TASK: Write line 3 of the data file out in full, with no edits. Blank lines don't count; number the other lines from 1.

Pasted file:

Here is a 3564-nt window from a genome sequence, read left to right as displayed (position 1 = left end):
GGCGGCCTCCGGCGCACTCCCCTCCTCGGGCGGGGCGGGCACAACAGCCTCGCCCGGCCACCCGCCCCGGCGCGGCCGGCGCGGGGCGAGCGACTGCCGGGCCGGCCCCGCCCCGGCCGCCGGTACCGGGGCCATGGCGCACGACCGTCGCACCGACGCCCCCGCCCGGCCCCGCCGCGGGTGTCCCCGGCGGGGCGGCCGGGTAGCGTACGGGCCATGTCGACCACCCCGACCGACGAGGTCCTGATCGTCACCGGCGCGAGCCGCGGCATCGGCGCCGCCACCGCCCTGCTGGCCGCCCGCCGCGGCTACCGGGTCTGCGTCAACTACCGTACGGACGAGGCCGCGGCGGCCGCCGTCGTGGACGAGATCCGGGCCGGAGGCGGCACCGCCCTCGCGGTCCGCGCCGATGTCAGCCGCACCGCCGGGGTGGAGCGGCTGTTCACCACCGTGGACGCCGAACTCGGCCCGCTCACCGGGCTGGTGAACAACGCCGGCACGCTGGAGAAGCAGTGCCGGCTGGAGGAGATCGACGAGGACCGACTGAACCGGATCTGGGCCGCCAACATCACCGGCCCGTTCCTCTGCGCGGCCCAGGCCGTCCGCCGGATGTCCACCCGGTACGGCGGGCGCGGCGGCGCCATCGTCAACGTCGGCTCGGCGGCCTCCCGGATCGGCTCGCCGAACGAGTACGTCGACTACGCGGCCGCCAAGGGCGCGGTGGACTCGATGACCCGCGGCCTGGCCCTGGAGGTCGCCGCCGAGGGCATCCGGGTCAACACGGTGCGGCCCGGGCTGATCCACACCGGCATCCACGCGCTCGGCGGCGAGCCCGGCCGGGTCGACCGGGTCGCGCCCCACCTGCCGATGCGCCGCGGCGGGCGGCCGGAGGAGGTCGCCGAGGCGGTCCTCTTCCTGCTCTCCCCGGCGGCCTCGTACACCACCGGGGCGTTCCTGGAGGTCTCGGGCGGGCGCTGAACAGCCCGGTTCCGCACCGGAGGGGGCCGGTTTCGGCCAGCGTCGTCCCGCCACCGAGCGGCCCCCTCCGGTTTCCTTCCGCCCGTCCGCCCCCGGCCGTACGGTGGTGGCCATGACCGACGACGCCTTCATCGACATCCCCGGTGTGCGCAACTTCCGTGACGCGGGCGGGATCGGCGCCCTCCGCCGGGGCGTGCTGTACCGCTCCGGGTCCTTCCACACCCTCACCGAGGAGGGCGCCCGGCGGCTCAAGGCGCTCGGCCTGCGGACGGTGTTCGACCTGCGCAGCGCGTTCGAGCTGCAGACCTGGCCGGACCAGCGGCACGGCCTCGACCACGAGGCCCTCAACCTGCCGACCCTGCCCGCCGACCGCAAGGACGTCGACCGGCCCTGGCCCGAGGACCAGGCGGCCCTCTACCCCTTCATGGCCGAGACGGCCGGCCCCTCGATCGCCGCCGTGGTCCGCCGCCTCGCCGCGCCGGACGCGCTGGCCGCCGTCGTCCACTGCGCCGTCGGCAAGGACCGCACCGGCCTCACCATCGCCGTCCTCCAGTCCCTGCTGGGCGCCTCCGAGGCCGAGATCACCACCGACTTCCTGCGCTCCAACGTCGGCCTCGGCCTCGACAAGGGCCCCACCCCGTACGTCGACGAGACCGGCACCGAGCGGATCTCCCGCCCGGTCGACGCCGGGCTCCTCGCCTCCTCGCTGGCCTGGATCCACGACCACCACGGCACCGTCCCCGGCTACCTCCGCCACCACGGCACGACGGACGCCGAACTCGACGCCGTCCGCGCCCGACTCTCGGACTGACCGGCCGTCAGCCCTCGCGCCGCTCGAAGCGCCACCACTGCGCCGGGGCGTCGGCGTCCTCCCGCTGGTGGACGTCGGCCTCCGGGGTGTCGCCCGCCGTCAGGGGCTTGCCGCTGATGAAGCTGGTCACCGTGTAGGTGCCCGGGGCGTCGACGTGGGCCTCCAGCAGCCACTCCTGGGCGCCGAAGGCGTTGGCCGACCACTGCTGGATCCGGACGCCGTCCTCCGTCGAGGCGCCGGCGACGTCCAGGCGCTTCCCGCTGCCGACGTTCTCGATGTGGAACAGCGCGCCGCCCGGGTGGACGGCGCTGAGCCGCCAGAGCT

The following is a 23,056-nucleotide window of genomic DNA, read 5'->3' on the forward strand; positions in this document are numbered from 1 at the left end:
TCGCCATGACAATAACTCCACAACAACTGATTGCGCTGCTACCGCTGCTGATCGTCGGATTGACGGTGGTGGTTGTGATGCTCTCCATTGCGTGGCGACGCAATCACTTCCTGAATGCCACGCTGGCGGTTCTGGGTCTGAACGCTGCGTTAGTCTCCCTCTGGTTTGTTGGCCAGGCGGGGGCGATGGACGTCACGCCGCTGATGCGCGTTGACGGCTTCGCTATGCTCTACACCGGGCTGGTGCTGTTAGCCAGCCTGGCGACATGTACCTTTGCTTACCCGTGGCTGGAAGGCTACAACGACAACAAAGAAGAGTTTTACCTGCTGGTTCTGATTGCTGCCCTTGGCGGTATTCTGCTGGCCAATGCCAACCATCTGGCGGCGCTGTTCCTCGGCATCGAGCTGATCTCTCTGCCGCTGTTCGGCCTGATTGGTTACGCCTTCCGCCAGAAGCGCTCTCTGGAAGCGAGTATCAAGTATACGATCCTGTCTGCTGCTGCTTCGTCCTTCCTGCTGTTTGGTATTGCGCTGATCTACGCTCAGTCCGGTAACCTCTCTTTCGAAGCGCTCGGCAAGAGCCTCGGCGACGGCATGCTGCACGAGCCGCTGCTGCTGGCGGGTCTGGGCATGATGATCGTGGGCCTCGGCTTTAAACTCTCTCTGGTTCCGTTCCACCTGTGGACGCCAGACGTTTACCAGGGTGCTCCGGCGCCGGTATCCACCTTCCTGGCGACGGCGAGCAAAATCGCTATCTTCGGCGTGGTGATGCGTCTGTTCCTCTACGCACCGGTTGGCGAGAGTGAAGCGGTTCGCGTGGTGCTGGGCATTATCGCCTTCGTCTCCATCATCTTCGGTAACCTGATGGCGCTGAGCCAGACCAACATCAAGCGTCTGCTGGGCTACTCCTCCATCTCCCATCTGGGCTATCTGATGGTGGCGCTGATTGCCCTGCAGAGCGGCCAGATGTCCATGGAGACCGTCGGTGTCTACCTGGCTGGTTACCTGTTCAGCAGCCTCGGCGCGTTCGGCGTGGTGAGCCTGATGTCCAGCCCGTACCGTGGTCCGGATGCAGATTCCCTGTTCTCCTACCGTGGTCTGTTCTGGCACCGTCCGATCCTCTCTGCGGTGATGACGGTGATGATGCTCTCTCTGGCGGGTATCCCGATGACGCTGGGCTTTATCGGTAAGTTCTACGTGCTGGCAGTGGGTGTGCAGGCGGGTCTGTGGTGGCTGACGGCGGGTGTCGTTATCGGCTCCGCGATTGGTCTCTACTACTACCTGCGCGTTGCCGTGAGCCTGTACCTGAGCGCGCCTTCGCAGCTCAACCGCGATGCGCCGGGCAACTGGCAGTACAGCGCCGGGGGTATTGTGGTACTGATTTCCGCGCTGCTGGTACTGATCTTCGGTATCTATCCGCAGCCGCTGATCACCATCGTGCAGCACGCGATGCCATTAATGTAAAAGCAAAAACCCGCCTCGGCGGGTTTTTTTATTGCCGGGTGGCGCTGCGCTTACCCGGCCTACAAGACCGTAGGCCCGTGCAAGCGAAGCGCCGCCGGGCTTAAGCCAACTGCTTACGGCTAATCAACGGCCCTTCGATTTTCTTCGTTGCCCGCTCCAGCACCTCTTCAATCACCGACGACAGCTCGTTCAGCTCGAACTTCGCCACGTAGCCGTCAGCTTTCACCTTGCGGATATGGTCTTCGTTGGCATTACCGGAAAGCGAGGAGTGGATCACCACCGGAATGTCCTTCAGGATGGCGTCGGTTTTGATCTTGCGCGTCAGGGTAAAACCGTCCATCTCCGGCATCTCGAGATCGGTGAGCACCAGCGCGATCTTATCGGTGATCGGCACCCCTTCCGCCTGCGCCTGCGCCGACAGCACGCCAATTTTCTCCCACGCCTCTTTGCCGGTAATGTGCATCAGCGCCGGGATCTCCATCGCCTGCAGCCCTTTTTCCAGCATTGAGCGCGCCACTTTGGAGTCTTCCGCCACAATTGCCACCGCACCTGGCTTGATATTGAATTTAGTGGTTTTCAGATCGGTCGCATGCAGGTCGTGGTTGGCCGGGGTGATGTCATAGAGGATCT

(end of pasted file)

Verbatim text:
The following is a 23,056-nucleotide window of genomic DNA, read 5'->3' on the forward strand; positions in this document are numbered from 1 at the left end: